A Strategy for Preaching About Homosexuality in African American Churches: Pray, Exegete, Educate
Preaching to affirm homosexuality in African American churches that have traditionally condemned it is not a job for the faint of heart. After the preacher has determined, through prayer and meditation, that God is leading him to preach about homosexuality in an affirmative way, the preacher should pray for a strategy about how best to proceed. Though each congregation is different, it is advisable that the preacher inform key lay leaders through one-on-one meetings or bible studies before preaching to the congregation. Surprising lay leaders in the morning sermon could cause the preacher to be run out of her pulpit.
A preacher must walk church members through the scriptures and teach the importance of interpreting texts within their many contexts.Next, since the bible’s teachings on homosexuality are the reasons many African Americans give for their belief that homosexuality is a sin and thereby serving as justification for them to reject their gay brothers and sisters, the preacher must take time to exegete bible passages that pertain, or are thought to pertain, to homosexuality. Third, the preacher must educate the congregation. She must walk her members through the scriptures in great detail and teach them the importance of interpreting texts within their many contexts. Interpreting texts in contexts means not just understanding the bible literally, but exploring the circumstances and situations surrounding biblical passages. Detailed study of the bible means studying who wrote the texts, why they wrote them, what was happening in them, when they were written, and how the language the writers used in the texts conveys meaning. If the pastor prepares other sermons that exemplify deep study before preaching about homosexuality, members will at least understand how the pastor came to his theological position.
Since Leviticus 18:22 and 20:13 are the only two verses in the Old Testament that explicitly address same sex relationships, they will be the focus of our exegetical efforts in this article. If we closely examine these verses we will begin to understand the complexities of sexuality in the ancient Israel and how they influence the ways we view sexuality in our contemporary world.
Detailed study of these texts provides us the opportunity to revisit our assumptions and conceptions of gender. In Leviticus, the Israelites were instructed by God about how they should live their daily lives as people who were holy and acceptable to God. The law contained admonitions about what to eat, what to wear, acceptable animal sacrifices and sexual behaviors, and priestly duties. Abominations or actions deemed detestable in the eyes of God included eating shellfish (i.e. crab, shrimp, and lobster, 11:10-12) and eating meat with blood in it (non kosher 17:14). In Leviticus 18:22 and 20:13 we read that if a man lay with a man as with a woman (has sexual intercourse with another man) it was considered an abomination. Punishment of death for both people was the consequence meted out in 20:13. In that verse, both parties were guilty of an abomination. In 18:22 only the man who penetrated another man was considered to be committing an abomination. Why was the penetrator singled out in one text as one who was acting wickedly? Why were not both parties considered an abomination in both verses? When we read the law in its entirety, we find that sexual relations between women were not mentioned at all. If the scriptures condemned homosexuality in general, would not all acts of homosexuality be forbidden? What was really going on in these verses?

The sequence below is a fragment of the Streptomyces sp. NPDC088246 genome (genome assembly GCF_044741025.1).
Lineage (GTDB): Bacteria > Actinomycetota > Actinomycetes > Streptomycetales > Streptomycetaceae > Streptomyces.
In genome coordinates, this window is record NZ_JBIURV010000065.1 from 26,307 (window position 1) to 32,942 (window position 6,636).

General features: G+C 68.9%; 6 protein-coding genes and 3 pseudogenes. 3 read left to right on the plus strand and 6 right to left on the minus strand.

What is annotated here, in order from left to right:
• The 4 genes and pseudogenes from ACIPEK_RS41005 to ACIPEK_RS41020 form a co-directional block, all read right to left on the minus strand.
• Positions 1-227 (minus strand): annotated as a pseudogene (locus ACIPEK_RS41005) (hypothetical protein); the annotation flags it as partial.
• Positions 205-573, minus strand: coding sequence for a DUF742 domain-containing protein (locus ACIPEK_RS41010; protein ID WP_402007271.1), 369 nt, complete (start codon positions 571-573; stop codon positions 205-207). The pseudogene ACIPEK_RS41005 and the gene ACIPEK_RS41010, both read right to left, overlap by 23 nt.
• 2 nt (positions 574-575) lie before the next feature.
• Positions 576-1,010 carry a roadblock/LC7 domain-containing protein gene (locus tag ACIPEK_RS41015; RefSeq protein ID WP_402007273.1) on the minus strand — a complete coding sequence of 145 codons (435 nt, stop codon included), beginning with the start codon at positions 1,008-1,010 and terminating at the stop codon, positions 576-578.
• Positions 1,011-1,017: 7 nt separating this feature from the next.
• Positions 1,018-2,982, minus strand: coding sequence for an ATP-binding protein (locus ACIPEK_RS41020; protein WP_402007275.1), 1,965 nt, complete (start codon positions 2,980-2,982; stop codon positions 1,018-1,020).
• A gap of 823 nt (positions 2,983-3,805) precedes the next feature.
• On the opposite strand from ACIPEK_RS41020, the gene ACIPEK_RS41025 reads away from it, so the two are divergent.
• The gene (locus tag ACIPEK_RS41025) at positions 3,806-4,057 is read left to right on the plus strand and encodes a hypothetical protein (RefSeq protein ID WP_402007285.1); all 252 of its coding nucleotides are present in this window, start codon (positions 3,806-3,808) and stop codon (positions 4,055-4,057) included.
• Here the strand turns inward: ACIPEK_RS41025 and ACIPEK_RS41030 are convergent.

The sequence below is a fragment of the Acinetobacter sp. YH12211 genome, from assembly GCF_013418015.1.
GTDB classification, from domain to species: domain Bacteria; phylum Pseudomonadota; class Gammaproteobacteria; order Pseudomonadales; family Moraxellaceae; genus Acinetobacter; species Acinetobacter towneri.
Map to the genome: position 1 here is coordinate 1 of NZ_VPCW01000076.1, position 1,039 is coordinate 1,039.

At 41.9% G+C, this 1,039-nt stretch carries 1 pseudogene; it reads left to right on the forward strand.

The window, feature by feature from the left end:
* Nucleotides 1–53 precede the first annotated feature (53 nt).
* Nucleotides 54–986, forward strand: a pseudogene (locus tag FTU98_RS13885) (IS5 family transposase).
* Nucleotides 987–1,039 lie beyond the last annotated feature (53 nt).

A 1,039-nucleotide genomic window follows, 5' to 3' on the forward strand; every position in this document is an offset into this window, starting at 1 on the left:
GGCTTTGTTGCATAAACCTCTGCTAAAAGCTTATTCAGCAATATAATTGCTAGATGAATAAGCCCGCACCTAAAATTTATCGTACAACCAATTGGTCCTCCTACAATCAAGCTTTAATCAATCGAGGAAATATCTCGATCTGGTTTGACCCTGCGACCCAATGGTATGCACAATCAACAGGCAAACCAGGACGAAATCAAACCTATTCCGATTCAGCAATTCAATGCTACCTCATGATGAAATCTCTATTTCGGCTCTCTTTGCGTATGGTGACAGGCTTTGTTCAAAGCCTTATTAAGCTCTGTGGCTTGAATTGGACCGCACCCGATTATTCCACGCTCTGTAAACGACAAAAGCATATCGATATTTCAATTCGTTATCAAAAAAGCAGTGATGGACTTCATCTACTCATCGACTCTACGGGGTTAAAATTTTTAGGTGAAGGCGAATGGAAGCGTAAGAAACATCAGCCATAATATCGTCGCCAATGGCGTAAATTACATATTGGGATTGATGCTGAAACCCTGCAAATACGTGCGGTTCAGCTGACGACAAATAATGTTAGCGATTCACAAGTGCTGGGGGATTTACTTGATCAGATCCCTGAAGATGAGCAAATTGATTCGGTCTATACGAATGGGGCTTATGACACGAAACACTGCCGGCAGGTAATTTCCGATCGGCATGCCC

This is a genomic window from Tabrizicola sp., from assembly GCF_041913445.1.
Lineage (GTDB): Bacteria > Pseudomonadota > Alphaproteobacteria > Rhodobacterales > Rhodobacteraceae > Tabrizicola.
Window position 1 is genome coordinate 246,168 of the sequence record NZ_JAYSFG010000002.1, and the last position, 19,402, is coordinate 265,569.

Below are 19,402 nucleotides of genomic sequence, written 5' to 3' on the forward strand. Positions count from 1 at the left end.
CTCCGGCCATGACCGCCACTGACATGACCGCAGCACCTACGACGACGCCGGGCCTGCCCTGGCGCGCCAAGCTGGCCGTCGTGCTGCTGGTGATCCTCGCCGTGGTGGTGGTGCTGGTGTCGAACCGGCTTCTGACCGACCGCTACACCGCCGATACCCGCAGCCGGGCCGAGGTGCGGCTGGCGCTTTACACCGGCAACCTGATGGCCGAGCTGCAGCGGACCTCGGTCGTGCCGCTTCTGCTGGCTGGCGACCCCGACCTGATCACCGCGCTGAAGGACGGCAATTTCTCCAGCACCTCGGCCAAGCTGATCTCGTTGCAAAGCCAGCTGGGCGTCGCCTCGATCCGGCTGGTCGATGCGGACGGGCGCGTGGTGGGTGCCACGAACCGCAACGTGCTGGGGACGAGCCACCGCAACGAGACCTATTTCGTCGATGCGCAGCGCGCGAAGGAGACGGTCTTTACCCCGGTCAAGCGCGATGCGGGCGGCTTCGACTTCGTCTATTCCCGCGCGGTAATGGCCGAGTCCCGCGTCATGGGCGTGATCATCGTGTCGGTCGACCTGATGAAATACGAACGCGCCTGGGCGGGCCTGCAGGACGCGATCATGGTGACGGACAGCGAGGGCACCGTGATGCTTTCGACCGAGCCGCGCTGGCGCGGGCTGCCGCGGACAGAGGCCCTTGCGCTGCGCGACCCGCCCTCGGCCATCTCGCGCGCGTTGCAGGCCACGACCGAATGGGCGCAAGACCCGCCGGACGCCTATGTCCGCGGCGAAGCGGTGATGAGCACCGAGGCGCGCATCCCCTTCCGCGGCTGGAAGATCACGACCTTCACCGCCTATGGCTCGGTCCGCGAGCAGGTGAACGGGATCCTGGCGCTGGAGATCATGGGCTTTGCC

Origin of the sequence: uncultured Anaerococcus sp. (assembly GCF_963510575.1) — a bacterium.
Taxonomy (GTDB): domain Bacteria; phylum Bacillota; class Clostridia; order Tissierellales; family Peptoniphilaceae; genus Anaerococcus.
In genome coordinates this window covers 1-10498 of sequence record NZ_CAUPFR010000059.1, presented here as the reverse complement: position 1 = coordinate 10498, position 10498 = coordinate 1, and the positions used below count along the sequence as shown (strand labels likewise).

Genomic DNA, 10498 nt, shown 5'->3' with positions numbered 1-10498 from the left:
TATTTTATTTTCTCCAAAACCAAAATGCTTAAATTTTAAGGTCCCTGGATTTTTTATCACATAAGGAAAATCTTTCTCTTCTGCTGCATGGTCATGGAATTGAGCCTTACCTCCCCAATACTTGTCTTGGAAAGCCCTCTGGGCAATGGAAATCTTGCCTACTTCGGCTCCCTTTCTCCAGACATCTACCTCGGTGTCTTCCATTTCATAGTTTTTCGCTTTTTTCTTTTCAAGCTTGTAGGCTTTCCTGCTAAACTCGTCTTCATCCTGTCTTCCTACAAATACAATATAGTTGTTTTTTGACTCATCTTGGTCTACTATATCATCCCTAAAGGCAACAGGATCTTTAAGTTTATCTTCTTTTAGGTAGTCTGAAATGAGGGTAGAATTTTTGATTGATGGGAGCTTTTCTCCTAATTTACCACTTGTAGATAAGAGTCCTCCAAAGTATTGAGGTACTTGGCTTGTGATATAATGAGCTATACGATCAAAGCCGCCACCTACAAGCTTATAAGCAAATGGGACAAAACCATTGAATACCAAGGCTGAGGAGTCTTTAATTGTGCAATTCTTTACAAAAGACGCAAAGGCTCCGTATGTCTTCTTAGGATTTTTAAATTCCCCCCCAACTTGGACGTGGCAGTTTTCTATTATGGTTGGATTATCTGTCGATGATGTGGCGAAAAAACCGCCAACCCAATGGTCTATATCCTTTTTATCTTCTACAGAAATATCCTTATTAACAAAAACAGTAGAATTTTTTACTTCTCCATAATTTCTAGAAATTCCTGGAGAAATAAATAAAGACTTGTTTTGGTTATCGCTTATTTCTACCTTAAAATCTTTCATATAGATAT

In order to understand these verses, one has to first understand the concept of gender in the Israelite community. For the Israelites, structured and well-defined gender roles and sexual customs were not simply a matter of social identity, but a matter of survival.
1. The nation of Israel made their living off the land through farming and herding. They were also continually under threat of war and conflict with other nations. Therefore, every person in the community had to fulfill her or his proscribed role. People were needed to: provide pre- and post- natal care; bear, educate, and nurture the children; sow and gather the crops; make clothing; till the land; herd, feed, and slaughter the animals; store and preserve food; strategize and fight wars; and administer and adjudicate the law.
2. Continual reproduction was necessary to ensure that the nation would have human resources to fulfill all of its needs. Therefore, procreation was not simply the result of sexual pleasure, it was a duty.
3. In addition, Israel was a patriarchal society in which men ruled in every social sphere including their homes, political, economic and religious arenas.
4. Though women contributed in multifaceted ways to the well-being of the Israelite community, they were believed to be weaker and inferior to men. They were often treated as property of their fathers and husbands. Belief in the inherent inferiority of women necessitated that men comport themselves in manners as distinct from women as possible. Therefore, if a man behaved in ways that were deemed as womanly he disgraced his “manly honor.”